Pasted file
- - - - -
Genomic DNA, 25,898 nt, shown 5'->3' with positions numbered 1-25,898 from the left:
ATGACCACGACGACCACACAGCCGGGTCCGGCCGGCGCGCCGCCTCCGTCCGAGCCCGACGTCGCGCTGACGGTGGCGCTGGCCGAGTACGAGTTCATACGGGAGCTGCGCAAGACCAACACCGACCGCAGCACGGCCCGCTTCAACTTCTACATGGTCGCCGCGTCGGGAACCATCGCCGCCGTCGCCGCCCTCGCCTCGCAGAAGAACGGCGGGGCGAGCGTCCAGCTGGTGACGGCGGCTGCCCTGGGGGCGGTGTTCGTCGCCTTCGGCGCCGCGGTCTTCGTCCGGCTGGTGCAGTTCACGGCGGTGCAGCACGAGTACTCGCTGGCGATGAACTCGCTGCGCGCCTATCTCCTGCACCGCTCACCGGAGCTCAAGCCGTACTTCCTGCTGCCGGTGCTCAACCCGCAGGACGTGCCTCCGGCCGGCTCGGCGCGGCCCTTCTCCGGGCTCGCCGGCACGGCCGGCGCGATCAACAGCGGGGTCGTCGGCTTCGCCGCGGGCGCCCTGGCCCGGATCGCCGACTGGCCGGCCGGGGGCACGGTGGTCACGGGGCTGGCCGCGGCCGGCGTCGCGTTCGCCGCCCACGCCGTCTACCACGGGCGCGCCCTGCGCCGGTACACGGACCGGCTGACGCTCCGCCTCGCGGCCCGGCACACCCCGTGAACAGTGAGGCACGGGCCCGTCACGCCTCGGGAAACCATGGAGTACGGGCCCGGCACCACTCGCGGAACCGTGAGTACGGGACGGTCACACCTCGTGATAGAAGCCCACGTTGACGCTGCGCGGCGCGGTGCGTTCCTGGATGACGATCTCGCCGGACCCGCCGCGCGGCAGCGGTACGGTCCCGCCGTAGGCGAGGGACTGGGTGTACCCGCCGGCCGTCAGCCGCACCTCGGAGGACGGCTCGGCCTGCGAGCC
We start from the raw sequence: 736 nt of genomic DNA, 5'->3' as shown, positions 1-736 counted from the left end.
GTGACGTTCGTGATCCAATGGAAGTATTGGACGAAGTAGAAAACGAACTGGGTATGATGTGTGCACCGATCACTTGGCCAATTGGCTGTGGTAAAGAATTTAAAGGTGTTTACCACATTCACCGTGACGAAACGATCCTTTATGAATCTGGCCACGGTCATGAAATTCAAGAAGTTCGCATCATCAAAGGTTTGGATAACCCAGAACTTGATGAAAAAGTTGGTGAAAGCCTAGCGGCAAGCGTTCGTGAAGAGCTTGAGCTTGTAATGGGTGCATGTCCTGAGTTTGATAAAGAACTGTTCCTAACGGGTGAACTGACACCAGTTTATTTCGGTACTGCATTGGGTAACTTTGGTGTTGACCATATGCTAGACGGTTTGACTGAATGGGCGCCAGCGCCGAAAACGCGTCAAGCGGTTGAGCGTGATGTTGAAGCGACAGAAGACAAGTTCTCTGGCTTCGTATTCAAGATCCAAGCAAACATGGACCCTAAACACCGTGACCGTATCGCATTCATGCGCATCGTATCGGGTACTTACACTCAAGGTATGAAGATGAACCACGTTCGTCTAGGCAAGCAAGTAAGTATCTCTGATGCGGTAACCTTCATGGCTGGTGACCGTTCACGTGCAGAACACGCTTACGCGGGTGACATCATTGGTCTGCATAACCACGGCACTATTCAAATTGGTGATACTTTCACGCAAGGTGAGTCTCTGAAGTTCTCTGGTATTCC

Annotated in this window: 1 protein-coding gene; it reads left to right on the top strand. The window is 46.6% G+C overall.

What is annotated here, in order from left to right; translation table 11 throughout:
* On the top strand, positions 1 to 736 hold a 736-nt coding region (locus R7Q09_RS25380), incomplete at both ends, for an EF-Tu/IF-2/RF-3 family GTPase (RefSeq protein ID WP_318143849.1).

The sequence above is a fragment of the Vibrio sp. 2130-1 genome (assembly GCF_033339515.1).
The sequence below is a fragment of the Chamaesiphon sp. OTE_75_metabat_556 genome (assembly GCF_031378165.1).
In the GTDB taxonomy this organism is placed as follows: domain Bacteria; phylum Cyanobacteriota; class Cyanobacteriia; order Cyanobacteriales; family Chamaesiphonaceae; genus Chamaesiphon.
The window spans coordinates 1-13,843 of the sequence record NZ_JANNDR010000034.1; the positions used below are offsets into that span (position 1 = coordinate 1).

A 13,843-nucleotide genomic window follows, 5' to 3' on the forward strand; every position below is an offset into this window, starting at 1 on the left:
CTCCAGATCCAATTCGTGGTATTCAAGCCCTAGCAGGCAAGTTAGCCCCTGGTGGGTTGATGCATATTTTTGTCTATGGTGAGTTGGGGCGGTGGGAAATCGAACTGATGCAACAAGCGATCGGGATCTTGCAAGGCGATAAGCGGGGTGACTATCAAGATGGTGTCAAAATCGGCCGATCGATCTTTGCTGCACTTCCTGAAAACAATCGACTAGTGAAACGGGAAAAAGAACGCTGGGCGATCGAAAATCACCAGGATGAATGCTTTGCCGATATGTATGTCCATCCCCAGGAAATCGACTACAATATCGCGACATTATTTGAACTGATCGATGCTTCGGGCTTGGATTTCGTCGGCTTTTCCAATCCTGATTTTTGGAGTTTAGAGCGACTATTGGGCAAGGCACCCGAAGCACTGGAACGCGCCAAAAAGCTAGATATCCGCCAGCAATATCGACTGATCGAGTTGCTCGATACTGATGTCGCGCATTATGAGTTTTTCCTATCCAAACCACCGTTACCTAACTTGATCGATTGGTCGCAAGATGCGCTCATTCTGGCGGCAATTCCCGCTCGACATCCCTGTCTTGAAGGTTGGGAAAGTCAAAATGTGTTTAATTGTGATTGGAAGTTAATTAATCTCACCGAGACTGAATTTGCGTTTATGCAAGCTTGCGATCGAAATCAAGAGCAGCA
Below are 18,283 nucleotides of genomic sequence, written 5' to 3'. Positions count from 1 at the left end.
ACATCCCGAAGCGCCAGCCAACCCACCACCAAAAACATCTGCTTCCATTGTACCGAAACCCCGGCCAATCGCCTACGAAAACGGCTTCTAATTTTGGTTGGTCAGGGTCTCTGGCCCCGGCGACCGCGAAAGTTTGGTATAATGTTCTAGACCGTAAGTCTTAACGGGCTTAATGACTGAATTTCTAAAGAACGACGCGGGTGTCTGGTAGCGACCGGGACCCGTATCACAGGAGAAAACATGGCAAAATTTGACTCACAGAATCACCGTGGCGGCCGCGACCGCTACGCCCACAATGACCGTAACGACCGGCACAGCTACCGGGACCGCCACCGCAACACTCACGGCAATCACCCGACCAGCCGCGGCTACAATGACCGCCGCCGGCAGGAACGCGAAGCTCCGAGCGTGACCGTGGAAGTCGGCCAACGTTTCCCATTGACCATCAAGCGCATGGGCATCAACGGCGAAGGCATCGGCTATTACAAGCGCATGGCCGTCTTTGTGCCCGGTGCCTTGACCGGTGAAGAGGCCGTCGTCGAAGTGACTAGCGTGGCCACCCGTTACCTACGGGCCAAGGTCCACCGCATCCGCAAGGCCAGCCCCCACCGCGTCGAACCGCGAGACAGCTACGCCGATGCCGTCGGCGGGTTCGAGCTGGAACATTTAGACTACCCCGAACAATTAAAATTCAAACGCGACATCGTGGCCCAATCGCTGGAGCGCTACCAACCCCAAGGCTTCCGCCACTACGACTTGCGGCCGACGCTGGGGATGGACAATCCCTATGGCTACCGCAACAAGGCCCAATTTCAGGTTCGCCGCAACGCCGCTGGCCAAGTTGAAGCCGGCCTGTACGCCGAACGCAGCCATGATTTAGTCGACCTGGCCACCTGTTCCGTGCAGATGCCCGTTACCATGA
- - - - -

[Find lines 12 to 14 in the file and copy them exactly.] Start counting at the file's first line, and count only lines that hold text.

A 13,843-nucleotide genomic window follows, 5' to 3' on the forward strand; every position below is an offset into this window, starting at 1 on the left:
CTCCAGATCCAATTCGTGGTATTCAAGCCCTAGCAGGCAAGTTAGCCCCTGGTGGGTTGATGCATATTTTTGTCTATGGTGAGTTGGGGCGGTGGGAAATCGAACTGATGCAACAAGCGATCGGGATCTTGCAAGGCGATAAGCGGGGTGACTATCAAGATGGTGTCAAAATCGGCCGATCGATCTTTGCTGCACTTCCTGAAAACAATCGACTAGTGAAACGGGAAAAAGAACGCTGGGCGATCGAAAATCACCAGGATGAATGCTTTGCCGATATGTATGTCCATCCCCAGGAAATCGACTACAATATCGCGACATTATTTGAACTGATCGATGCTTCGGGCTTGGATTTCGTCGGCTTTTCCAATCCTGATTTTTGGAGTTTAGAGCGACTATTGGGCAAGGCACCCGAAGCACTGGAACGCGCCAAAAAGCTAGATATCCGCCAGCAATATCGACTGATCGAGTTGCTCGATACTGATGTCGCGCATTATGAGTTTTTCCTATCCAAACCACCGTTACCTAACTTGATCGATTGGTCGCAAGATGCGCTCATTCTGGCGGCAATTCCCGCTCGACATCCCTGTCTTGAAGGTTGGGAAAGTCAAAATGTGTTTAATTGTGATTGGAAGTTAATTAATCTCACCGAGACTGAATTTGCGTTTATGCAAGCTTGCGATCGAAATCAAGAGCAGCA
Below are 18,283 nucleotides of genomic sequence, written 5' to 3'. Positions count from 1 at the left end.